Observational Follow up of Prior HPV Vaccinees (HPVfollowup)
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|ClinicalTrials.gov Identifier: NCT02811068|
Recruitment Status : Completed
First Posted : June 23, 2016
Last Update Posted : April 10, 2018
|Condition or disease||Intervention/treatment|
|Human Papillomavirus Virus||Other: venepuncture|
Since September 2008, Human Papillomavirus (HPV) vaccines have been offered as part of the UK national immunisation schedule to adolescent females, first as three doses of a bivalent vaccine (Cervarix) covering the two most common strains (HPV16 and 18). Subsequently a quadrivalent vaccine was given in 2012 (Gardasil) incorporating a further two HPV types (HPV6 and 11). Between 2009 and 2011, the National Vaccine Evaluation Consortium (NVEC) conducted a randomised, observer-blinded parallel group study to evaluate the immunogenicity of the two HPV vaccines in terms of humoral immune responses against vaccine and non-vaccine incorporated HPV genotypes. The investigators plan to approach the participants of the original study as part of a follow up study to assess the duration of the humoral immune response elicited to the HPV vaccines; specifically, comparing the breadth and magnitude of antibody responses against vaccine and non-vaccine incorporated genotypes 5.7-6.8years on from their first dose of vaccine.
Long-term follow up studies have been conducted up to 9.4 years post vaccination for example in a multicentre double-blinded trial evaluating the long term efficacy of the Cervarix vaccine, which demonstrated 95-100% sustained efficacy against incident infection and CIN1+/2+ lesions whilst antibody titres were above those seen with natural infection adding confidence to the long term efficacy of this vaccine . The quadrivalent vaccine has been evaluated in long term follow up studies for example in a continuation of the Future II study at 9 years post first dose, whereby ≥94% of samples were seropositive for types 6,11 and 16 and 60% for HPV18 according to a cut-off negative serostatus value decided on by a selection of naïve and seropositive sera. There was also minimal difference in titres compared to months 18 and 48, representing a stable plateau of seroprotective titres. There are only two studies that have examined the duration of antibody responses against non-vaccine genotypes beyond 12 months: one comparing antibody titers elicited by both HPV vaccines against HPV31 and HPV45 in 18-26 year old women 24 months post first dose and one describing HPV31 seropositivity in 18-25 year old women at 48 months. This study will therefore provide unique data for the age group that HPV vaccination is offered to in the UK, in terms of vaccine incorporated genotypes as there are a limited number of follow up studies evaluating the 12-15 year old age group, as well as assessing the duration of antibody responses against non-vaccine types which has been far less extensively studied in all age groups.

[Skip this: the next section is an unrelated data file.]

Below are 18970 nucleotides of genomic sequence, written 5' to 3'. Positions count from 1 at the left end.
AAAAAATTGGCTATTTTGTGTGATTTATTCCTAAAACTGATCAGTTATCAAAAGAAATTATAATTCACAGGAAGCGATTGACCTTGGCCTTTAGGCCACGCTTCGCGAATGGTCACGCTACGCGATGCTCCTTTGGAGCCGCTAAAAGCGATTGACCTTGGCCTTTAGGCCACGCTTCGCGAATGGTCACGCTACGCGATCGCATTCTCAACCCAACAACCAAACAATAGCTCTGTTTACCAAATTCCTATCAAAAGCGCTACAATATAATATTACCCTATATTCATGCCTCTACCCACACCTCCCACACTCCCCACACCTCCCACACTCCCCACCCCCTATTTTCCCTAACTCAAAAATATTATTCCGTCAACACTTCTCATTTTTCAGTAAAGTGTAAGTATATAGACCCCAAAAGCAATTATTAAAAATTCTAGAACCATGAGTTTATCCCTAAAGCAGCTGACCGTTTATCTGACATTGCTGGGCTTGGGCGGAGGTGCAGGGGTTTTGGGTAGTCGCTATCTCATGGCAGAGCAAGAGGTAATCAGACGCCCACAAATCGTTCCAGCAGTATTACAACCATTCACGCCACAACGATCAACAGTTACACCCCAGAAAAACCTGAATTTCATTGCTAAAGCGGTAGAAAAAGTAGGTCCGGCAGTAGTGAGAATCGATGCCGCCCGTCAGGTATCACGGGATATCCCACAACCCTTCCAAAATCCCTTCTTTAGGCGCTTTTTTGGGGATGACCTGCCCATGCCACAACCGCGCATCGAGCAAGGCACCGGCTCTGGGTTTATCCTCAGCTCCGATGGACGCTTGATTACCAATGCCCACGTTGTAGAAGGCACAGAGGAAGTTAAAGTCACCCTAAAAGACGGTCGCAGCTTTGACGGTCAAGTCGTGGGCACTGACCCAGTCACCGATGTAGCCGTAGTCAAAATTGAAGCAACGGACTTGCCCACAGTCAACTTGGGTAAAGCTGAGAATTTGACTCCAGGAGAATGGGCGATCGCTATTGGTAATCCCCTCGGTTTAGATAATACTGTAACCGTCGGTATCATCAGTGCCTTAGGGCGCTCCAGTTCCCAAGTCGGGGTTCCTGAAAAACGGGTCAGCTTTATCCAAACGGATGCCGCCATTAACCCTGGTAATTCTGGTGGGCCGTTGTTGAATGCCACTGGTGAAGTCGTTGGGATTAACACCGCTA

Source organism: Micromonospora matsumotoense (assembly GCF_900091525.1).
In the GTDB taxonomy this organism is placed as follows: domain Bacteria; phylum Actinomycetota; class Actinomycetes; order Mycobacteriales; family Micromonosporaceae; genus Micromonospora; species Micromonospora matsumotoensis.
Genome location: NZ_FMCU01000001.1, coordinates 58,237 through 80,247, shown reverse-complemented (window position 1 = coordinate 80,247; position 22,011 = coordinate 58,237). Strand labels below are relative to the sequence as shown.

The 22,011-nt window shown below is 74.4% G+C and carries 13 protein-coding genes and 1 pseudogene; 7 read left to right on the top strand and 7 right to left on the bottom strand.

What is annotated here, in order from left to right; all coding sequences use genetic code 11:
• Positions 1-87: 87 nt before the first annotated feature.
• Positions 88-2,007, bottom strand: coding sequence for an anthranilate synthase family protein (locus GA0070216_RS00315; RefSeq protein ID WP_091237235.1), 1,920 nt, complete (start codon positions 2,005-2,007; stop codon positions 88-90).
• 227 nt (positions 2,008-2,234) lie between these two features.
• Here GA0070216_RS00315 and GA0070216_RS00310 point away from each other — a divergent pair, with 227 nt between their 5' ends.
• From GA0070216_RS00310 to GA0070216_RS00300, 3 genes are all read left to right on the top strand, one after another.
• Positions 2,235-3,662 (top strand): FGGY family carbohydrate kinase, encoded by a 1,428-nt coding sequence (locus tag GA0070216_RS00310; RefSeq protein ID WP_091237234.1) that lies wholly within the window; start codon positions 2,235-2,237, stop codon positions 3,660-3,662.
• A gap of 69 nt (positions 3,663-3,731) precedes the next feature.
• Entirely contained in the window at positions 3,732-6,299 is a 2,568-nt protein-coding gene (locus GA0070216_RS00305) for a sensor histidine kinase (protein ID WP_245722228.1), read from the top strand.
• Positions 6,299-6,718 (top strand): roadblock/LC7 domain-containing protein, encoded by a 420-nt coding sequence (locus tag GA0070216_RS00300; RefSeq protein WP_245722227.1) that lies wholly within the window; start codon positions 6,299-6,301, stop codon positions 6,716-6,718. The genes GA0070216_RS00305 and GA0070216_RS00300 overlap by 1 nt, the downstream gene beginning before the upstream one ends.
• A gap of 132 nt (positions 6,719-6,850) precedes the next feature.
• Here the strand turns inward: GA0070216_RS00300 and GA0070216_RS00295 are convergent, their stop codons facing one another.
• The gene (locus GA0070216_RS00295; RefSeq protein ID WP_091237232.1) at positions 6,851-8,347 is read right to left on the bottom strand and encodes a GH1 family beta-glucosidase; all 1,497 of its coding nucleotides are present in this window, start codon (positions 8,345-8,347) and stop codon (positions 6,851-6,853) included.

A minimum antibody titre that correlates with HPV vaccine efficacy has not been defined; that is, a so-called correlate of protection. For HPV16 and HPV18 this is, in part, due to the high levels of HPV antibody generated following vaccination and the lack of breakthrough infections in vaccine trials. For non-vaccine genotypes where efficacy is only partial, further information on the breadth, magnitude and duration of such antibody specificities is required before a correlate (or surrogate) of protection can be established .
There is evidence to suggest robust immunological memory from studies looking at booster doses of HPV vaccine, which could be introduced into the UK programme to ensure protection throughout a women's sexual lifetime. For instance, in a follow up study assessing the immunological response to a booster dose of Cervarix seven years following immunisation with a three dose schedule, a strong memory B cell response persists after vaccination, giving rise to significantly higher GMTs than observed following the first dose of the bivalent vaccine. A significant fold-increase in GMTs was also observed with a booster dose following two doses of the quadrivalent vaccine, though GMTs were higher following a bivalent booster.
This follow up study will begin to address the question of long term durability of HPV vaccine antibody responses afforded by the HPV vaccines in the target age group in the UK population and therefore whether changes need to be made to the current national schedule.
|Study Type :||Observational|
|Estimated Enrollment :||198 participants|
|Official Title:||An Observational Follow up Study of a Randomised Parallel Group Phase IV Study to Evaluate the Duration of the Immune Response to Vaccine and Non-vaccine HPV Types in UK Adolescent Females Who Received Either Cervarix or Gardasil Human Papillomavirus (HPV) Vaccines|
|Actual Study Start Date :||December 2016|
|Actual Primary Completion Date :||August 2017|
|Actual Study Completion Date :||December 2017|
Collection of single blood sample to assess antibody persistence over time
- HPV immunogenicity [ Time Frame: single timepoint per participant, over the duration of the study which is anticipated to be 12 months ]antibody titres elicited to HPV vaccine and non-vaccine types following vaccination with either Cervarix(R) or Gardasil(R) at 5-7 years post first immunisation and comparison between vaccines and over time
Biospecimen Retention: Samples Without DNA
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Please refer to this study by its ClinicalTrials.gov identifier (NCT number): NCT02811068
|Gloucestershire primary care|
|Gloucestershire, United Kingdom|
|Hertfordshire primary care|
|Hertfordshire, United Kingdom|
|Principal Investigator:||Paul Turner, MD PhD||Public Health England|